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Leg Stress Fracture, Tibia
Liver Injury
Neck Dislocation
Neck Fracture
Neck Sprain
Neck Strain
Nose Injury
Pelvis Strain, Hip-Trunk
Pelvis Strain, Ischium
Perineum Contusion
Rib Dislocation
Rib Fracture
Rib Sprain
Rib Strain
Shoulder-Blade (Scapula) Bursitis
Shoulder-Blade (Scapula) Contusion
Shoulder-Blade Fracture, Acromion
Shoulder-Blade (Scapula) Fracture, Coracoid Process
Shoulder-Blade (Scapula) Fracture, Glenoid Fossa
Shoulder-Blade (Scapula) Fracture, Neck
Shoulder-Blade (Scapula) Strain
Shoulder Bursitis, Gleno-Humeral
Shoulder Bursitis, Subacromial
Shoulder Contusion
Shoulder Dislocation
Shoulder Sprain, Acromio-Clavicular
Shoulder Sprain, Gleno-Humeral
Shoulder Strain
Shoulder Tendinitis & Tenosynovitis
Skin Abrasion
Skin Laceration
Skin Puncture Wound
Spine Fracture, Lower Thoracic & Lumber Region
Spine Fracture, Sacrum
Spine Fracture, Tailbone
Spine Stress-Fracture, Neck or Back
Spleen Rupture
Thigh-Bone Fracture
Thigh Contusion
Thigh Hematoma
Thigh Injury, Hamstring
Thigh Strain, Quadriceps
Thigh Strain
Thumb Fracture
Thumb Sprain
Toe Dislocation
Toe Exostosis
Toe Fracture
Tooth Injury & loss
Wrist Contusion
Wrist Dislocation, Lunate
Wrist Dislocation, Radius or Ulna
Wrist Ganglion
Wrist Sprain
Wrist Strain
Wrist Tenosynovitis

Toe Exostosis

A painful condition of the tip of the toe (usually the first toe) caused by an exostosis (overgrowth of bone) building up under the nailbed. An exostosis occurs at the site of repeated injury, usually from direct blows. This benign overgrowth of bone can be mistaken for a bone tumor.

Body Parts Involved

  • Toe (usually the big toe).
  • Toenail.
  • Soft tissue surrounding the exostosis, including muscles, nerves, lymph vessels, blood vessels and periosteum (covering to bone).


  • Repeated injury to the toes.
  • Chronic irritation to an already damaged area.

Signs & Symptoms

  • No symptoms for mild cases.
  • Extreme pain at the tip of the toe and under the nail.
  • Tenderness over the toe.
  • Extreme sensitivity in the toe to pressure or minor injury.
  • Change in the contour of the bone, ranging from a slight lump to the appearance of a large calcified spur (1cm or more in length) in the toe.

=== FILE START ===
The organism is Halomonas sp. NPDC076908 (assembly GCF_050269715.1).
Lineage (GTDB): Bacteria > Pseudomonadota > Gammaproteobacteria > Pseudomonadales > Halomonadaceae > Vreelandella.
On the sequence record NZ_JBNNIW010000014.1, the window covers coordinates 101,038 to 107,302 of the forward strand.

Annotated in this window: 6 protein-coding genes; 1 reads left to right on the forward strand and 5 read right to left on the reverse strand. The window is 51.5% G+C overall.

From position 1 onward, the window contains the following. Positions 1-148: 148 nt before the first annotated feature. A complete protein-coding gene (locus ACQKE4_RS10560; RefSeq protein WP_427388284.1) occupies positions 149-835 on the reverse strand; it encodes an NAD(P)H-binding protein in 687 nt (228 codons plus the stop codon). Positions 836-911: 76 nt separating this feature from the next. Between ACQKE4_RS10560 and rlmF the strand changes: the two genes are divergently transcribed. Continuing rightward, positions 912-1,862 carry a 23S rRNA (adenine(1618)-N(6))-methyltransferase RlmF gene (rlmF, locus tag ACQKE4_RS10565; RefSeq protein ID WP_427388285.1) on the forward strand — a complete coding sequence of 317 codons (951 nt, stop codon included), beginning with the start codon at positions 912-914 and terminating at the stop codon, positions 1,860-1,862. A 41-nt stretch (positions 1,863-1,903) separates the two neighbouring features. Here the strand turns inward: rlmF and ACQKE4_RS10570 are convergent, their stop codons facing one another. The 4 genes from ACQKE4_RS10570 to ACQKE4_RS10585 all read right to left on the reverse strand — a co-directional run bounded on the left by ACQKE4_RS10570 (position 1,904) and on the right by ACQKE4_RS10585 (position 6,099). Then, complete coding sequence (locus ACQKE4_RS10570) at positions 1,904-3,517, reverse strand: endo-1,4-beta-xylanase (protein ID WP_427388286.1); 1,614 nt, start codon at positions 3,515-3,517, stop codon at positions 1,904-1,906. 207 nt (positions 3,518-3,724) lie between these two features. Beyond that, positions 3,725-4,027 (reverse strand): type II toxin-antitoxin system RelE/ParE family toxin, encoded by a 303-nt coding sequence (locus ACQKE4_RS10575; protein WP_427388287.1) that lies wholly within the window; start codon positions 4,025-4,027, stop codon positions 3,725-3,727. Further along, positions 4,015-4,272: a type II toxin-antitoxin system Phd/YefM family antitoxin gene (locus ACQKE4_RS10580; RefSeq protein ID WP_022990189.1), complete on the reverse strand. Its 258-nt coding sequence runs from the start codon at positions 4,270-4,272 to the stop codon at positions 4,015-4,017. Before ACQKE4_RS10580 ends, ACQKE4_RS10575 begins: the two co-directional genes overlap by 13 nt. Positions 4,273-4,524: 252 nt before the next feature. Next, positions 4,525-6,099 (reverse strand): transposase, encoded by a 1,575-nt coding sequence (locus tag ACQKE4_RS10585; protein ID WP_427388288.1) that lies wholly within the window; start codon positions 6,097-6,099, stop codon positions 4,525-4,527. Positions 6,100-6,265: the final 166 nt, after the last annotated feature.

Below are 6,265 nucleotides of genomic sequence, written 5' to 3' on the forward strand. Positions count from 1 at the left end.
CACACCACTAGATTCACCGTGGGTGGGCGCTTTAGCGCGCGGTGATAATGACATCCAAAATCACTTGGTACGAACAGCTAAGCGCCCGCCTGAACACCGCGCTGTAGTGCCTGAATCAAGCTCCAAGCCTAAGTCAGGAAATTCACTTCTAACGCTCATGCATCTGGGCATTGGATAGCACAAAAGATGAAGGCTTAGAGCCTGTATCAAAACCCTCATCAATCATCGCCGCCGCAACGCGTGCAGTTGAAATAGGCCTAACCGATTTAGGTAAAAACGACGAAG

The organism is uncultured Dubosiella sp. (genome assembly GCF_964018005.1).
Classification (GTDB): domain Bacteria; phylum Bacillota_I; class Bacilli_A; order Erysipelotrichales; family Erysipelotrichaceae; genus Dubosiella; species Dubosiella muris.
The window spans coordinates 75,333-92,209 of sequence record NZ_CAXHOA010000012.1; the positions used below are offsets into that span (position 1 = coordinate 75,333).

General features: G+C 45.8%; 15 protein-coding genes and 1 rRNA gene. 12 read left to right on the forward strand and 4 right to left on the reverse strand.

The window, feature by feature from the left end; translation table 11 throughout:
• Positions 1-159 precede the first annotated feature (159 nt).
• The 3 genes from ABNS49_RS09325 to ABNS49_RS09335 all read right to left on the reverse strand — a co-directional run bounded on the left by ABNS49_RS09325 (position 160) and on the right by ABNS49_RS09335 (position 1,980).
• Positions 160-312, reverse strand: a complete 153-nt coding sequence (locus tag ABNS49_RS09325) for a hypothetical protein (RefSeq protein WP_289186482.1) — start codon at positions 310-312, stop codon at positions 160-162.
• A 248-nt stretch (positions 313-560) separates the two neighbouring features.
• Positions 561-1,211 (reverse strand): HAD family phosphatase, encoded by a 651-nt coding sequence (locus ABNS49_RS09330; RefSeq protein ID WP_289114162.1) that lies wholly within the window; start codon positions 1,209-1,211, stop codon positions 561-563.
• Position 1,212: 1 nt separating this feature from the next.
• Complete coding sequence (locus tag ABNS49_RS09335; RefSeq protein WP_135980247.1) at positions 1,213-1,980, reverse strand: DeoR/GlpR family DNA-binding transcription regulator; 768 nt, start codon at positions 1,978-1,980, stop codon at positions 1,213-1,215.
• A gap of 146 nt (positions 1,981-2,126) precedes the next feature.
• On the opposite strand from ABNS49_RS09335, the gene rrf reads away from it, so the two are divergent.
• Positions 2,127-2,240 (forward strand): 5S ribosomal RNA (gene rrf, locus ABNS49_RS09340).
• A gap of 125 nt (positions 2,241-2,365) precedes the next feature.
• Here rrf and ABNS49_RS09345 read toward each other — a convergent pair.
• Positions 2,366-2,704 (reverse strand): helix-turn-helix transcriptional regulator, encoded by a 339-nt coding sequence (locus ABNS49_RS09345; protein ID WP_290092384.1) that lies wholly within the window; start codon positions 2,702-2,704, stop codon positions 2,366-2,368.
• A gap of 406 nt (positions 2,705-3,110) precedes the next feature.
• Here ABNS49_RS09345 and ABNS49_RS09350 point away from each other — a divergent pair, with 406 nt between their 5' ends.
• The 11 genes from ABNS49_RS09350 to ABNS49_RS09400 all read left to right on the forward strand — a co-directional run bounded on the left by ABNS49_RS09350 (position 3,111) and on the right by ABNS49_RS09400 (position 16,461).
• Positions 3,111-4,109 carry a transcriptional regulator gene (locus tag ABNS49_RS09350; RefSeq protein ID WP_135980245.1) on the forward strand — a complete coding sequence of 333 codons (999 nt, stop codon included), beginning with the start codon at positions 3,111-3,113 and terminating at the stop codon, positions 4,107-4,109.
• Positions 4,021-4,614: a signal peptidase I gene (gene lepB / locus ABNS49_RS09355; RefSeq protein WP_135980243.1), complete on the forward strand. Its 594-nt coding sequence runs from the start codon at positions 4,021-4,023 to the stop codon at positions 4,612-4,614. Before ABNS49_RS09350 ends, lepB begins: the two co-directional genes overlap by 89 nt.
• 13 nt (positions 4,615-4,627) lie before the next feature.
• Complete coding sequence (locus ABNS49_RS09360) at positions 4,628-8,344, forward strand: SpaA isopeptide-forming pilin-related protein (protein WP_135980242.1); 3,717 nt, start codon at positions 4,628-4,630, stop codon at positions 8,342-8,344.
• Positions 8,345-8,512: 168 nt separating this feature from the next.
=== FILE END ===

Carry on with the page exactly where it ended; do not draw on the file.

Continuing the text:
The toenail may appear distorted.


Note:- Follow your doctor's instructions. These instructions are supplemental.

First Aid

None. This condition develops gradually.

Continuing Care

  • Rest the injured area. Use splints or crutches if needed.
  • Apply heat frequently. Use heat lamps, hot soaks, hot showers, heating pads, or heat liniments and ointments.
  • Take whirlpool treatments, if available.
  • Use proper shoes and extra toe padding, if possible, during competition and workouts to avoid recurrence of the injury.


  • Medicine usually is not necessary for this disorder. For minor pain, you may use non-prescription drugs such as aspirin.
  • If surgery is necessary, your doctor may prescribe:

Non-steroidal anti-inflammatory drugs to help control swelling.

Stronger pain relievers.

Antibiotics to fight infection.

Home Diet

During recovery, eat a well-balanced diet that includes extra protein, such as meat, fish, poultry, cheese, milk and eggs. Increase fiber and fluid intake to prevent constipation that may result from decreased activity. Your doctor may suggest vitamin and mineral supplements to promote healing.

Diagnostic Measures

  • Your own observation of signs and symptoms.
  • Medical history and physical exam by a doctor.
  • X-rays of the toes.
Prevention Tips
  • Allow adequate recovery time for a toe injury below resuming sports participation.
  • Wear adequate protective equipment, especially good shoes and toe padding if necessary, for participation in sports.
  • Learn proper moves and techniques for your sport to minimize the risk of injury.

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